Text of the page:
Tunesday: Freedom

Related Posts

“Wow, a summer playlist called ‘Freedom’?” Yeah. It’s good. And freedom is no joke, so if that’s your attitude this Tunesday, let the wet finger of shame sit in your ear for a hot second. Yay, summer! Though the carefree season is in its death throes, fall is right around the corner to remind us of our true meaninglessness and ultimate terminality. But that’s not for another couple of weeks, so keep stoically sipping on your Pabst and shoving that otter pop through your grin. And do it all to swan songs of freedom!

“Freedom” by Jurassic 5

L.A.-based hip hop legends generally instill a sense of laissez-faire fun, but Jurassic 5 is notable among them for doing so with such consistent dankness. Over the warm vinyl pops of their funky sample (Julius Brockington’s “This Feeling”), Chali 2na, the group’s bardic baritone, gives the first verse on 2002’s Power in Numbers. This track exemplifies the up-and-at-‘em radiance that illuminates the rest of the album, heard clearly on the bouncy “What’s Golden.” Though the song is only about three minutes long, the sentiment should last indefinitely: “Hold on to this feelin’, freedom.”

“Freedom” by Jimi Hendrix

The only thing hot enough in the Bay to melt both a stick of butter and your face is Jimi’s sweet lecherous licks. Embrace them. Your face will reconstruct eventually, and when it does, it’ll be relaxed and maybe even exfoliated. Released posthumously on 1971’s The Cry of Love, this song chides heroin’s zombifying spell of dependency. Though he eventually succumbed, Jimi gave us plenty of scalding jams before he went on his eternal summer vacation.

“I’m So Free” by Lou Reed

Lou Reed’s happy-go-lucky anthem of self-indulgence may inspire you to do as Lou does, “I do what I want and I want what I see.” Considering his time spent in 1970s Times Square, waxing intravenous with nefarious punks, you may find relief in the following line: “Could only happen to me.” Regardless, the Bowie-vocals-laden track will blow your hair back, like the open-topped convertible you feel like you’re speeding in. Speaking of speed, don’t try to emulate Lou in every way. … Maybe just listen to the song.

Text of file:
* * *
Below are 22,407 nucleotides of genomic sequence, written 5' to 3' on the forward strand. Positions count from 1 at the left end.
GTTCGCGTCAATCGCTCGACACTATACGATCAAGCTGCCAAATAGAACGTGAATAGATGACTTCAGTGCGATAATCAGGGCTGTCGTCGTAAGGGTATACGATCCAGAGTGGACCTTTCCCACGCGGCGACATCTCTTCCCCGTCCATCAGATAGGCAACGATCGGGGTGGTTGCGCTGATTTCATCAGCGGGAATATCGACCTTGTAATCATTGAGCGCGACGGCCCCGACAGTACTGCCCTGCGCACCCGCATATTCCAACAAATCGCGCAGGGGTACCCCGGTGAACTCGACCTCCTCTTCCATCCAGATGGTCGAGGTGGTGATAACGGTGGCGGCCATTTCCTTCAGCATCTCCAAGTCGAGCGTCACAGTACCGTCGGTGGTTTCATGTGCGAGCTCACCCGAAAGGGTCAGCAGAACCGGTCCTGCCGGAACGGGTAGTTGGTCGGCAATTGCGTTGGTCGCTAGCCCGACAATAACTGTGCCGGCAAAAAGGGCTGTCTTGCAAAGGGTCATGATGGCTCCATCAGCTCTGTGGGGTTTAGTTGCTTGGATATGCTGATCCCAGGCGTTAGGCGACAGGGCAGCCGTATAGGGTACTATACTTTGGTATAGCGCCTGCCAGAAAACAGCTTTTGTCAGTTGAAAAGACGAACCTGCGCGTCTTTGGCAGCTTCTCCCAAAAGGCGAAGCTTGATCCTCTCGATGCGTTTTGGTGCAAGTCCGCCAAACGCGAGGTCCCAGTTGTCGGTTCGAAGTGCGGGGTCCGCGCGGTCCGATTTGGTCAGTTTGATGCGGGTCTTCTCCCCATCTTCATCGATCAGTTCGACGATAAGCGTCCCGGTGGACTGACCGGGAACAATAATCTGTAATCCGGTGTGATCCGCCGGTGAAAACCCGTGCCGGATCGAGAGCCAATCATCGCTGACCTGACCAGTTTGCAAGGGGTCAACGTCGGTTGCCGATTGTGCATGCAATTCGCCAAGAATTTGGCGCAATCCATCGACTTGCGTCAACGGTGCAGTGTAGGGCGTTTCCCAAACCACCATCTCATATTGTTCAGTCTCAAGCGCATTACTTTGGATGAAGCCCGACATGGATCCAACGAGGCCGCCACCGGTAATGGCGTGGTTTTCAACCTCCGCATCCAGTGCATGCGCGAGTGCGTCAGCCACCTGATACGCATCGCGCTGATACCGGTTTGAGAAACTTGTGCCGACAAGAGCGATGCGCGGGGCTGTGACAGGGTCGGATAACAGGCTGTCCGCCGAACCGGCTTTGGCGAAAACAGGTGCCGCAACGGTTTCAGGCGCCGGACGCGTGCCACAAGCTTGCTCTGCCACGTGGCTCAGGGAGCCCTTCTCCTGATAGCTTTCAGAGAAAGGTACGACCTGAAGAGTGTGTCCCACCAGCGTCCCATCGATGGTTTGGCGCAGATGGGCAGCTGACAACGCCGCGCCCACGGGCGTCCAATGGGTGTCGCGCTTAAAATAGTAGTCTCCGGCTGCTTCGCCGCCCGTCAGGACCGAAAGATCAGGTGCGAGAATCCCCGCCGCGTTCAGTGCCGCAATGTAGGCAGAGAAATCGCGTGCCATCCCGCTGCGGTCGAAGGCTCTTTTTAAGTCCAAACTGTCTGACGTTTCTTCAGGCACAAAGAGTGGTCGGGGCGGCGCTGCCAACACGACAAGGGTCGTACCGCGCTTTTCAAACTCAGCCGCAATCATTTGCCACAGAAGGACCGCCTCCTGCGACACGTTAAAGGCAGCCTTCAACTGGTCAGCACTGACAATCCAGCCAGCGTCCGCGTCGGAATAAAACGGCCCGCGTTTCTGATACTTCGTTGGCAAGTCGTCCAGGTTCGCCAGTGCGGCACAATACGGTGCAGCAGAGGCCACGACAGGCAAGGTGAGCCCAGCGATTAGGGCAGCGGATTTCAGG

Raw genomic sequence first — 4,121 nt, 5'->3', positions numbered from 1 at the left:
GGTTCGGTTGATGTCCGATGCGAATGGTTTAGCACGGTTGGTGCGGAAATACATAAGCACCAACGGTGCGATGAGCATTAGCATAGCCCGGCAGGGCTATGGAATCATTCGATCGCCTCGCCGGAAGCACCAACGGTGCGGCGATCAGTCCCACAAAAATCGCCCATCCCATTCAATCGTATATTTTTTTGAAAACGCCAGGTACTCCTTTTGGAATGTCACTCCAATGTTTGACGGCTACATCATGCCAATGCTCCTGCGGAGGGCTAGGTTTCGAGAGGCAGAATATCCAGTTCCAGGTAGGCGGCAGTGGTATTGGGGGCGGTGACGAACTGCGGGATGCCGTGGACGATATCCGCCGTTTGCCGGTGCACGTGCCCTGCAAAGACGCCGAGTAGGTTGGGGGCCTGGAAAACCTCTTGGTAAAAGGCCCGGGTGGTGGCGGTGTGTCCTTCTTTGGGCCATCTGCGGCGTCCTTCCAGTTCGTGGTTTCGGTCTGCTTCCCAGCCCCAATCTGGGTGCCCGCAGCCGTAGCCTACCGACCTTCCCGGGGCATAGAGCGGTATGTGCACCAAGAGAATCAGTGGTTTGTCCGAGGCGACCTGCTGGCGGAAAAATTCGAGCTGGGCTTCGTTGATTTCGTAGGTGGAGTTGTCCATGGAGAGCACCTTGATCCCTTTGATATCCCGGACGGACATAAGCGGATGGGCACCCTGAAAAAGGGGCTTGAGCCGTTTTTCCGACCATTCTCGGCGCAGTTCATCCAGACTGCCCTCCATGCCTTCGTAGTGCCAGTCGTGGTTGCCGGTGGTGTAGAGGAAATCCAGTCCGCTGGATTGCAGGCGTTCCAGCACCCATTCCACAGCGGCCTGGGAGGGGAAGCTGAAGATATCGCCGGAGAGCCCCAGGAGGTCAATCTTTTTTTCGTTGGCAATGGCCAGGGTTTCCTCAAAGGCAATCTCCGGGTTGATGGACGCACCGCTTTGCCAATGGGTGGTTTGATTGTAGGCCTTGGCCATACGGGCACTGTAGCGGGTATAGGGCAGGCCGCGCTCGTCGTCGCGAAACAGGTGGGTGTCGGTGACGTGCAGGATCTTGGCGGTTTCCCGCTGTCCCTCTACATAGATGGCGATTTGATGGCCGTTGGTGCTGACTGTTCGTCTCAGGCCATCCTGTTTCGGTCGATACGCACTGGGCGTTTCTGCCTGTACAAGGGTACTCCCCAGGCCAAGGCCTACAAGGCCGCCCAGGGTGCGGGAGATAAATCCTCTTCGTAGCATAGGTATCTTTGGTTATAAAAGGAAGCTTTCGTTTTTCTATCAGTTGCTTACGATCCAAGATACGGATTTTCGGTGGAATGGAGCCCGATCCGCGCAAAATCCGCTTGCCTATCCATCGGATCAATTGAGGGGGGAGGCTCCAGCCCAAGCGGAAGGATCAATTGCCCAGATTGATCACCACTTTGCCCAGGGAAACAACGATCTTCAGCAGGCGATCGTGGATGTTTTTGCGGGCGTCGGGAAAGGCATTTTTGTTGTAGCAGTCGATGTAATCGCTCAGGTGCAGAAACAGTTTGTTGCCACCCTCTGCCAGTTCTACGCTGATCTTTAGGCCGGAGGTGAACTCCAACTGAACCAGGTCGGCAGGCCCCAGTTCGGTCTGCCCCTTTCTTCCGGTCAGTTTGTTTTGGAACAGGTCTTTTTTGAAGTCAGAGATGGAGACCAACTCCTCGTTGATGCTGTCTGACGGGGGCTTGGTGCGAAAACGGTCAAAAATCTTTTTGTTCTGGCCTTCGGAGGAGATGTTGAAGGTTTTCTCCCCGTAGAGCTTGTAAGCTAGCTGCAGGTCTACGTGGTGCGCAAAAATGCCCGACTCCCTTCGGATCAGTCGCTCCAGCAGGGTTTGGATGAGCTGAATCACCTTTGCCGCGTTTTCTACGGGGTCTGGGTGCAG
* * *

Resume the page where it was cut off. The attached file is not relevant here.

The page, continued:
“Escapism (Gettin’ Free)” by Digable Planets

On a hot summer day, there’s nothing like the understated chillness of Digable Planets. From its 1993 album Reachin’ (A New Refutation of Time and Space), this tune starts with the silky potent Brooklyn cant of Ladybug Mecca, matriarch of the Planets. The rest of the weirdo group of bugs, Butterfly and Doodlebug, follow over the extraterrestrial funkadelic hodgepodge of samples, including Herbie Hancock and Parliament. If we internalize anything from this song, it should be Mecca’s refrain, “Get free, get free y’all.”

“Freedom” by Charles Mingus

These last days of summer may not feel like an orchestral whirlwind of anthropomorphic fireworks out of Disney’s “Fantasia,” but they’ll feel more epic than otherwise if you play some Mingus. Not for the faint of heart, Mingus’ cathartic meditation on slavery takes the listener through every trough and crest of the symphonic wave, evoking the tension of confinement and dynamiting it with brass-ridden exaltations. The group line, “but no freedom for me,” arrives at the end of the playlist, instilling a somber chill that redefines freedom and recontextualizes the preceding songs. Between his moralistic and his scorched earth arrangements, Mingus holds nothing back from the listener. “Original Faubus Fables,” from Mingus’s self-revealing Charles Mingus Presents Charles Mingus, is a good follow up. That is, if you’re not afraid to hear what he’s not afraid to say.

Contact Jacob Dickerman at [email protected].